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Media Can Advance Role Of Women In Climate Change: Pranjivan-Sharma

The media plays a huge role in advancing the role of women in climate change, says legal officer Raumanu Pranjivan-Sharma. Speaking at the 4th ABU Media Summit on Climate Change
06 Feb 2018 12:21
Media Can Advance Role Of Women In Climate Change: Pranjivan-Sharma
Asia-Pacific Broadcasting Union General Secretary Javad Mottagi receives a bowl of yaqona from a young man from the vanua of Nadi who performed the official traditional welcome ceremony at the 4th Asia Pacific (ABU) Media Summit on Climate Change and Disaster Risk Reduction. Photo: Office of Attorney-General

The media plays a huge role in advancing the role of women in climate change, says legal officer Raumanu Pranjivan-Sharma.

Speaking at the 4th ABU Media Summit on Climate Change and Disaster Risk Reduction at the Sheraton Fiji Resort, Ms Pranjivan-Sharma challenged everyone to take a more active role in educating their communities and people groups. She is from the Attorney-General’s office.

Ms Pranjivan-Sharma brought home this important point while talking about a mobile app that has been designed to help women understand climate change.

“It is a basic app that is available to everyone to download. It serves as a resource for gender, climate policy, women’s participation statistics in climate policy and gender contributions,” she said.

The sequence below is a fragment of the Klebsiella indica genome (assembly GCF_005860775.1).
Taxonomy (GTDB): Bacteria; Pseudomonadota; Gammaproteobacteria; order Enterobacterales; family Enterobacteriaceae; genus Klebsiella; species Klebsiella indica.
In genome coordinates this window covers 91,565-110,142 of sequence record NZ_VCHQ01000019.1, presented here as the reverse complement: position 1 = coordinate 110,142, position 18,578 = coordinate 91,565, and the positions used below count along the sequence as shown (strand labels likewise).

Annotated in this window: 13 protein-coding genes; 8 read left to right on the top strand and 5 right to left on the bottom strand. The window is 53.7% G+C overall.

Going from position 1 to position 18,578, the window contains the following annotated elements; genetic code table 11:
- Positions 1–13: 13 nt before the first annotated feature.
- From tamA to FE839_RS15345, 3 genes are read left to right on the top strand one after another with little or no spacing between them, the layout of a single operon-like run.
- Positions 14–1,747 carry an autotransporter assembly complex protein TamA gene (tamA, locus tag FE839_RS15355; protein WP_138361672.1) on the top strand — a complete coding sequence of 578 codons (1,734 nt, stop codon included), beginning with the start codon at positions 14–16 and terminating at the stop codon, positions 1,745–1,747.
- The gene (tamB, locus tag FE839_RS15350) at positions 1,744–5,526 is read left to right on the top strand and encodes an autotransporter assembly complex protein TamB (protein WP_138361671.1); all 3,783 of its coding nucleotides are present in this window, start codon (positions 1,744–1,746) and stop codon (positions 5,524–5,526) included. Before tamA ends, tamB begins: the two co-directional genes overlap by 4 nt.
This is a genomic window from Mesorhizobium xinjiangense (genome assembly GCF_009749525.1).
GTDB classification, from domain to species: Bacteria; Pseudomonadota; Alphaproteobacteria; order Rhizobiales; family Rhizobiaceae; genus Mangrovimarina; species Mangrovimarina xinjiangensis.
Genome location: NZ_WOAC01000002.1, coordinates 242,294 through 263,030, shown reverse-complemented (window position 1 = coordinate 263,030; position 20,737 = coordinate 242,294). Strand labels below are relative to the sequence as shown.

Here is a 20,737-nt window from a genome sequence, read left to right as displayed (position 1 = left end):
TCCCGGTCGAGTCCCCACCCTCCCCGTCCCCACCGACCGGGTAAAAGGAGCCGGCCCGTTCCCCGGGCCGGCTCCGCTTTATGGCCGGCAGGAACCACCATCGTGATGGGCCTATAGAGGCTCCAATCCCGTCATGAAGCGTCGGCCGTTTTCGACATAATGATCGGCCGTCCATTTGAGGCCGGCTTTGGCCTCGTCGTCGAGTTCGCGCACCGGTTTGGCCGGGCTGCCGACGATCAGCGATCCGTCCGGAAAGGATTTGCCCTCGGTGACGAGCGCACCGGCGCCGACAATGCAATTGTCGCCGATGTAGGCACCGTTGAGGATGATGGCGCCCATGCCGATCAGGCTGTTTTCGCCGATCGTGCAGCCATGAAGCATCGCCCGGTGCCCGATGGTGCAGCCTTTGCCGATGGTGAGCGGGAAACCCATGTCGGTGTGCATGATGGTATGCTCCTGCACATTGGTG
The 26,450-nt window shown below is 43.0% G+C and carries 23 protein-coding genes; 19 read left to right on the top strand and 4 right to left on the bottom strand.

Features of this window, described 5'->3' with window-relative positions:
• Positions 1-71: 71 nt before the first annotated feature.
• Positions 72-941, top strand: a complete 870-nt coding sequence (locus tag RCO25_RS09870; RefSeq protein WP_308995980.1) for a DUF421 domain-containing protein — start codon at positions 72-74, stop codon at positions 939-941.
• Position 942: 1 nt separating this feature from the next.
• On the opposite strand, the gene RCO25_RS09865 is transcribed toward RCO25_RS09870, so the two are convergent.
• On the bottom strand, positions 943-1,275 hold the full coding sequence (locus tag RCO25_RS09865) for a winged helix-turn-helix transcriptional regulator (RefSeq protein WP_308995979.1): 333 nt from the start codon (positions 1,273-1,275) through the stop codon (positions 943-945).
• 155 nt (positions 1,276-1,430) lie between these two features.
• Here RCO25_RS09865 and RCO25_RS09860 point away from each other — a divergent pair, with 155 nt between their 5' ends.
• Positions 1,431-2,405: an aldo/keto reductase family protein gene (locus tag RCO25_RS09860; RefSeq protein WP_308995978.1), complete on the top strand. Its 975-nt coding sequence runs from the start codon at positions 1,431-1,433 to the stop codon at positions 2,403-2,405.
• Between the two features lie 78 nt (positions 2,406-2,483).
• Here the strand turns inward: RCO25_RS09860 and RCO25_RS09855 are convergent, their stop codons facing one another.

“The medium provides a perspective that can influence and forge a partnership that will explore best practices.

“In 2017 at COP23 in Bonn, the first gender action plan was announced highlighting the multi-faceted role of women in climate action.

“While it has taken almost 16 years to progress this far, slowly but surely, the world of policy making is starting to realise the usefulness of viewing climate change through a gender lens.”

“By this I mean not accepting the common misconception that gender equals women. But instead, examining how gender differences are thought of, experienced.”

Ms Pranjivan-Sharma said policy makers needed to give more audience to the voices of women when it comes to climate action.

“Women continue to face a higher risk when responding to natural hazards, and greater burden for the impacts for climate change,” she said.

“Although they have intimate local knowledge and are managers of common natural resources, they are often left out of the picture when decisions on climate change are being made.

“There is a need for women to be represented in all aspects of the convention process.”

Edited by Percy Kean

Feedback:  lusiana.banuve@fijisun.com.fj

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